Breakfast Hits with kids – Banana Pancakes

Banana Pancakes Below

IMG_5469My very first entry is banana pancakes courtesy of a William Sonoma Kid’s Cookbook.

Everyone in the family loves these, including the adults.  I always 2X the recipe and freeze extras two or three at a time in a freezer sandwich bag so they don’t stick.  If frozen, I suggest defrosting the night before and then warming in the toaster the next day 325 preheated toaster for about 7-10 minutes depending on how solid the pancake still is.  If previously in the fridge for 24 hours I just use the toaster setting on the pancake and that works well or I use the pre-heat method above.

Tip: use a ripe banana, as it will be easy to mash.

Ingredients for one batch (12 small pancakes or 8 large pancakes):

  • 6 tablespoons (3/4 stick) unsalted butter – If you are using a non-stick indoor griddle you will only need 4 tablespoons (half a stick) per one batch of pancakes.  ( i.e. 4 TBSP are meant to be melted and combined in the recipe below; the other two are meant to grease the griddle or frying pan.  With our indoor Breville Smart Grill & Griddle, I found the extra butter is not needed)
  • 1 1/2 cups all-purpose flour
  • 2 tablespoons sugar
  • 2 1/2 teaspoons baking powder
  • 1/4 teaspoon salt
  • 1 small, very ripe banana, peeled (if your banana is super large just leave a few slices to top the pancakes)
  • 1 cup milk
  • 2 eggs
  • 1/2 teaspoon vanilla extract
  • Maple syrup for serving
  • Sliced bananas for serving – optional


For each batch, melt 4 tablespoons of the butter either 40 seconds in a microwave or melt in a small saucepan using low heat over the stove.
Set it aside to cool.  The cooling is an important step so do this before you start pulling out the other ingredients.In a large bowl, combine the flour, sugar, baking powder and salt. Mix with a fork until well blended.Put the banana in a medium sized bowl. Mash with a fork until almost smooth. Add the milk, eggs and vanilla and stir with the fork until well blended. Pour the banana mixture and the melted butter into the flour mixture. Mix gently with a rubber spatula or a spoon until the batter is just blended. The batter should still be a little bit lumpy.Put a griddle over medium heat until hot. To test if the griddle is hot enough, flick a drop of water onto it. It is ready if the drop dances quickly and evaporates.  If not using a non-stick pan, put some of the remaining unmelted butter onto the griddle and spread it with a metal spatula. Drop the batter by 1/4 cupfuls onto the griddle, spacing them about 3 inches apart.Cook until a few holes form on top of each pancake and the underside is golden brown, about 2 minutes. Carefully slide the metal spatula under each pancake and turn it over. Cook until the bottom is golden brown and the top is puffed, 1 to 2 minutes more. Using the spatula, transfer the pancakes to a serving plate.Repeat with the remaining batter. Serve the pancakes while still hot with maple syrup and sliced bananas. Makes twelve 4-inch pancakes.  (very accurate output)Adapted from Williams-Sonoma The Kid’s Cookbook, by Abigail Johnson Dodge (Time-Life Books, 2000).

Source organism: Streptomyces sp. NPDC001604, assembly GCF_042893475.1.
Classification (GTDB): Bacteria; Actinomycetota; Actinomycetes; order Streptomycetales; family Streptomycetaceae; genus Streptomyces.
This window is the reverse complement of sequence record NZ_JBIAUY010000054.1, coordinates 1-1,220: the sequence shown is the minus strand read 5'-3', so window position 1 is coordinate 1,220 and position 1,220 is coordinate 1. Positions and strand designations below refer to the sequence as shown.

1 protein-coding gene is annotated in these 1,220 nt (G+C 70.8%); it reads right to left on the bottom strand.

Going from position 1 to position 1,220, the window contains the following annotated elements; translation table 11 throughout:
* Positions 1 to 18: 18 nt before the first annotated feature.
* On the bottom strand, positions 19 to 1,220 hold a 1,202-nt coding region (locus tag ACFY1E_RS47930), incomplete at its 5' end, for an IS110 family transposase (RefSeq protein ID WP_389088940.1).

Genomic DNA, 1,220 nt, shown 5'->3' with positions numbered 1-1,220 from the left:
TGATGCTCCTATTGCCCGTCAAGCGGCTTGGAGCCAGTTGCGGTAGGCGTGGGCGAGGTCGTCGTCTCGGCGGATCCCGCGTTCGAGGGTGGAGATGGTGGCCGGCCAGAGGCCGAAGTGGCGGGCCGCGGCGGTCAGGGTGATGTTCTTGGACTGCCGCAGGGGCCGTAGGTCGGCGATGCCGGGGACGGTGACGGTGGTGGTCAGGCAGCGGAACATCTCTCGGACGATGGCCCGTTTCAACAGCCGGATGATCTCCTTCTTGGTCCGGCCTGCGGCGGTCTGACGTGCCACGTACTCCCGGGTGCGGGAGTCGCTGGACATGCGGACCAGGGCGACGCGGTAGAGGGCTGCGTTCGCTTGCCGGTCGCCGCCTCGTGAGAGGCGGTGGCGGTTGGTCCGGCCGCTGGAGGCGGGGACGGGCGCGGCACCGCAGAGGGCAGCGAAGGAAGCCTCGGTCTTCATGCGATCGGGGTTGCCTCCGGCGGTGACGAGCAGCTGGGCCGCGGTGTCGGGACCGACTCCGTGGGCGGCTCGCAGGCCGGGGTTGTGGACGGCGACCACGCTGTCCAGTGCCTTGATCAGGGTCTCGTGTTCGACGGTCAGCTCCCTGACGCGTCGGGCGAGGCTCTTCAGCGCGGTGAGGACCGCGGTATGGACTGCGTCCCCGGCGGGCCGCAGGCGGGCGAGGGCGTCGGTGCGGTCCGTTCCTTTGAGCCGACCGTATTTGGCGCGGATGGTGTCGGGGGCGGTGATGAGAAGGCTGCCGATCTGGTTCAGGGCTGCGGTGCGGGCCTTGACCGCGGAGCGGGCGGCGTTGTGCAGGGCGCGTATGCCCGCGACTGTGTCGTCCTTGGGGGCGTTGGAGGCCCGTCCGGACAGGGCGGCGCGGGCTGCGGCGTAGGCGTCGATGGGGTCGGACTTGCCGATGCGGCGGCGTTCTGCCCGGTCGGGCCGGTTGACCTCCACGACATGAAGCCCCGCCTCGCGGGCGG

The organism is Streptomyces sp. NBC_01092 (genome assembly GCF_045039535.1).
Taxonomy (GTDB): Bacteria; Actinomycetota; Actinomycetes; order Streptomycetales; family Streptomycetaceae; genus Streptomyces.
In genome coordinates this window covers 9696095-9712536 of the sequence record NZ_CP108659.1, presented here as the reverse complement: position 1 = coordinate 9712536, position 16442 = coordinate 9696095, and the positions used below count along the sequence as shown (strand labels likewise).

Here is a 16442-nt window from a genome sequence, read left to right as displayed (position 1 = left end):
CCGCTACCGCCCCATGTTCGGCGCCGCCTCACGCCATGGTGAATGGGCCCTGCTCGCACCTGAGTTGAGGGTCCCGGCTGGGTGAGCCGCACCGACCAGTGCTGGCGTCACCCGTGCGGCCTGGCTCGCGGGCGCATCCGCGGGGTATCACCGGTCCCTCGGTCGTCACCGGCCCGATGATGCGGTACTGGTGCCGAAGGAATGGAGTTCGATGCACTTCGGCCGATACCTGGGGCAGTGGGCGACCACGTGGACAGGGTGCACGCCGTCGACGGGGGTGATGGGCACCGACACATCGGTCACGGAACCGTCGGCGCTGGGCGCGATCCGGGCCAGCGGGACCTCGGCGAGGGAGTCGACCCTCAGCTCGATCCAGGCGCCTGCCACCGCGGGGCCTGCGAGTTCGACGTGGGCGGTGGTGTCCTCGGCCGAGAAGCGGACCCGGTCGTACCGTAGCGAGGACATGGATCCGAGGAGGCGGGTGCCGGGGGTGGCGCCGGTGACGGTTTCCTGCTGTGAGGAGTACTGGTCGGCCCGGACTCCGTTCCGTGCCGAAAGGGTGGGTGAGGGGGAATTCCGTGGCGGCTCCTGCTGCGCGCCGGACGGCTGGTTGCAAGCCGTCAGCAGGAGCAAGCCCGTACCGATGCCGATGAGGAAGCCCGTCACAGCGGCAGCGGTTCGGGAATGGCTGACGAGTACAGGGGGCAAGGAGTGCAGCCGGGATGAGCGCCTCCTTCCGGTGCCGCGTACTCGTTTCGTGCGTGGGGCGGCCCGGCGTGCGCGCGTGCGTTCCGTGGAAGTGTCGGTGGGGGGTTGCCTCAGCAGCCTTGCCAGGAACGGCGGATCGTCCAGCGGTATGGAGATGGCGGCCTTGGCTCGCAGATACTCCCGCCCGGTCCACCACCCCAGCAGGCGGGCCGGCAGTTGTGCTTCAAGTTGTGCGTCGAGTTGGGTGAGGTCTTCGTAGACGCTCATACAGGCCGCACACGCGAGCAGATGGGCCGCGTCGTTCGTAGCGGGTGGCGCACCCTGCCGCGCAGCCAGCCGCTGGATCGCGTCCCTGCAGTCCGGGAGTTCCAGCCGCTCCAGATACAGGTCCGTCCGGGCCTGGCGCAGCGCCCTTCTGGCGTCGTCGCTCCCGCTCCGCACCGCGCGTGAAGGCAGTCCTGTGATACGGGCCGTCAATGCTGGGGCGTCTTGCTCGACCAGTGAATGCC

Kid Helper Stirring Batter (Below)
Getting Ready to Flip First Batch, Bubbles Forming (Below)IMG_5465
Color Seeking Before Flipping (Below)

Thoughts from my kitchen

Hi All,

I have started this blog to help organize my thoughts about what I like and don’t like about some of the things I try in my kitchen.  I also want a central place to store my recipes.  I promise to add descriptive tips around the recipes I post, given often we find ourselves wishing for a little extra guidance.  I like to cook and bake and often will try new things with both success and failure.  I will label each recipe degree of difficulty and talk a little about the tools and gadgets in my kitchen.  I call myself a good cook but not a great one and presentation has never been a strength.  I have been seriously exploring ways to delight in the kitchen for about 10 years.  The prior 30 + years  — well we just won’t go there, including the time I almost blew up my studio in New York making french toast.  I now live in the suburbs of Maryland and am joined daily by my husband and our young child for meals.  We often have guests.

I hope you join me for the ride.